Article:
Books on digital photography/setting up home studio?

Discussion in 'After Hours Lounge (Off Topic)' started by Kevin Goodwin, Apr 5, 2003.

  1. Kevin Goodwin

    Kevin Goodwin Stunt Coordinator

    Mar 30, 1999
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    OK, I'm a fairly new dad, and I like to take a TON of pictures of my 10-month daughter. My wife & I signed her up for the photo club at the local Picture People store. After about a year of going there & seeing the crappy pictures that they're charging me for, I've decided that with a few lights & some sheets for backdrops, I could do AT LEAST as well taking the pictures myself at home.

    Here's my question -- can anybody recommend a good book for setting up a home digital photo studio? Something that gives some lighting/backdrop basics is really what I'm looking for. Right now I've got a Canon S30, which doesn't have an external flash capability, so I'm looking at getting hot lights, which will be easier, given that I'm sort of new at this.

    Eventually, if this works very well, I can invest in a better camera & equipment, 'cause at $150/per visit to the photo studio, it's going to pay off rather quickly. [​IMG] Plus, it's a lot easier to get the kid in a happy mood & take pictures on HER schedule, as opposed to scheduling appointments at the mall, ya know?

  2. Max Leung

    Max Leung Producer

    Sep 6, 2000
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    Have a look at . There should be a FAQ around somewhere. There are a LOT of books on digital photography.

    Lighting for photography is one of the most difficult tasks imaginable. You'll drive yourself nuts learning color theory and struggling with your camera to get proper color balance (don't use Daylight mode with tungsten lighting!). And then you'll be wondering why the photo lab always screws up your color photos because they did not bother to calibrate their photolab printers, so you decide to buy yourself an inkjet printer only to discover that you need to hire someone to color-correct it for you!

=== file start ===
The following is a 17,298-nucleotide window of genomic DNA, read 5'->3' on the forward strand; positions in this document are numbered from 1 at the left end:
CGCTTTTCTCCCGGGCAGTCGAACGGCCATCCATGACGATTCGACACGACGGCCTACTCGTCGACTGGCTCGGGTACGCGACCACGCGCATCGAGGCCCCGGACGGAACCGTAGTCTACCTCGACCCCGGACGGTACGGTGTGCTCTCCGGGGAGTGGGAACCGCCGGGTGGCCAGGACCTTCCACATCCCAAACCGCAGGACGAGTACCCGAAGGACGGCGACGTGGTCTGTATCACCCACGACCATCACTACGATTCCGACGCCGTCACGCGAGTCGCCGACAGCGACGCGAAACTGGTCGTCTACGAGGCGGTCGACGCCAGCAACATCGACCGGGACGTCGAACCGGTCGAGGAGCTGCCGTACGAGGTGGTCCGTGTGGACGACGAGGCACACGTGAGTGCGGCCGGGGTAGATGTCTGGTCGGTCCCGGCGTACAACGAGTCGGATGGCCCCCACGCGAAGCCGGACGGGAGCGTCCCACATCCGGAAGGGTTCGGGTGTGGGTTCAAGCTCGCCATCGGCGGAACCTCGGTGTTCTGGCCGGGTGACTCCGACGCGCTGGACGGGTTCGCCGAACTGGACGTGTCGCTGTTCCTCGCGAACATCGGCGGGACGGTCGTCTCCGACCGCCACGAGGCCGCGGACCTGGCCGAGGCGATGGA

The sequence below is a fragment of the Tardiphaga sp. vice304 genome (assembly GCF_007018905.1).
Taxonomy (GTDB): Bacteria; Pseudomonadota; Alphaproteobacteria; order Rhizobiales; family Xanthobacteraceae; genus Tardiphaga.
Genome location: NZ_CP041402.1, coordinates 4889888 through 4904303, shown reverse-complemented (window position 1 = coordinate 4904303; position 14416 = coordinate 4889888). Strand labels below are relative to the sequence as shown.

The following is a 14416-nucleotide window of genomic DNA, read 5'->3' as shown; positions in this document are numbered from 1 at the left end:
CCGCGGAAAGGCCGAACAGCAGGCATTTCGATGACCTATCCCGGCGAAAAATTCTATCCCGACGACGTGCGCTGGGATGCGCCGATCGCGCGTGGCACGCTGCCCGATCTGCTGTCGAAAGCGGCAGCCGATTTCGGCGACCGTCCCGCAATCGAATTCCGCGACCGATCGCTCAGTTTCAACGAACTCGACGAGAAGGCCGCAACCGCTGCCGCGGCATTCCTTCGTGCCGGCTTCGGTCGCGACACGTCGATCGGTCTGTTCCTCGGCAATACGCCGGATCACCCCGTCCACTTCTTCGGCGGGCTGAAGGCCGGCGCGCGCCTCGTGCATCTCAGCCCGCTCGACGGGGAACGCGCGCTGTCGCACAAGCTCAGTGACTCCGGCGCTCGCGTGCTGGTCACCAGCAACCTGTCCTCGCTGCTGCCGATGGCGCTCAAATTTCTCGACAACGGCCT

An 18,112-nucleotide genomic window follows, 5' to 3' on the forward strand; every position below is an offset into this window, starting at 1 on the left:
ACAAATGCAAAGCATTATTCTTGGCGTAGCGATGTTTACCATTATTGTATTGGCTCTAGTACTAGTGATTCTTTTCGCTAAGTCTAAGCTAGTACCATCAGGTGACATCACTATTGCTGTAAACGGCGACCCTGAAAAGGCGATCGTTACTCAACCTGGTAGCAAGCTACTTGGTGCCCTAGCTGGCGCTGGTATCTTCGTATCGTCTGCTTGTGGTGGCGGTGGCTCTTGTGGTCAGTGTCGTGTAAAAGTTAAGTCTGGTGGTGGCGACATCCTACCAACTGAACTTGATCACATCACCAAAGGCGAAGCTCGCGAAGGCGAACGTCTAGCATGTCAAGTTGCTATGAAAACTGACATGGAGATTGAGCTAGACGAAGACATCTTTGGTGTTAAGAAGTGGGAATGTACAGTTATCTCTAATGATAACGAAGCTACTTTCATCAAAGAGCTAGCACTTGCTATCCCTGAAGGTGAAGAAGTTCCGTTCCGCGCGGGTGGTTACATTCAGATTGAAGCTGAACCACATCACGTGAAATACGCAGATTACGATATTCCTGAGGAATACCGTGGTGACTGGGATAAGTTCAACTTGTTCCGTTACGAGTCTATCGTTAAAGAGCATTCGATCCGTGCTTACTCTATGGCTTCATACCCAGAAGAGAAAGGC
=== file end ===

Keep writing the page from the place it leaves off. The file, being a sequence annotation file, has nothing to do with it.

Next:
And then you'll realize that not all lights are created equal, and you run all over the city trying to find the perfect light with a CRI (measure of color spectrum) of 92 or higher. Then balk at the price when you finally find one.

    You will need multiple lights/flashes to properly light up your subject. You need to get the angles just right, otherwise you will make him/her look evil/ghastly/sick/psychotic. It will definitely require a lot of trial and error. I suggest basic photography books like the National Geographic Field Photographer's Guide to get a feel of what you're getting into. It has advice like: bounce the flash off a wall at an angle to get a more natural and more flattering look if you only have one light source. Shooting a light straight on will give the deer-in-headlights look, and is very unflattering. Holding the flash above your head and to the side works well too, adding a shadow to one side of the face that isn't bad.

    It's not as easy as you think. [​IMG]


    With that said, check out on studio lighting books for beginners and read the reviews.

    Good luck!

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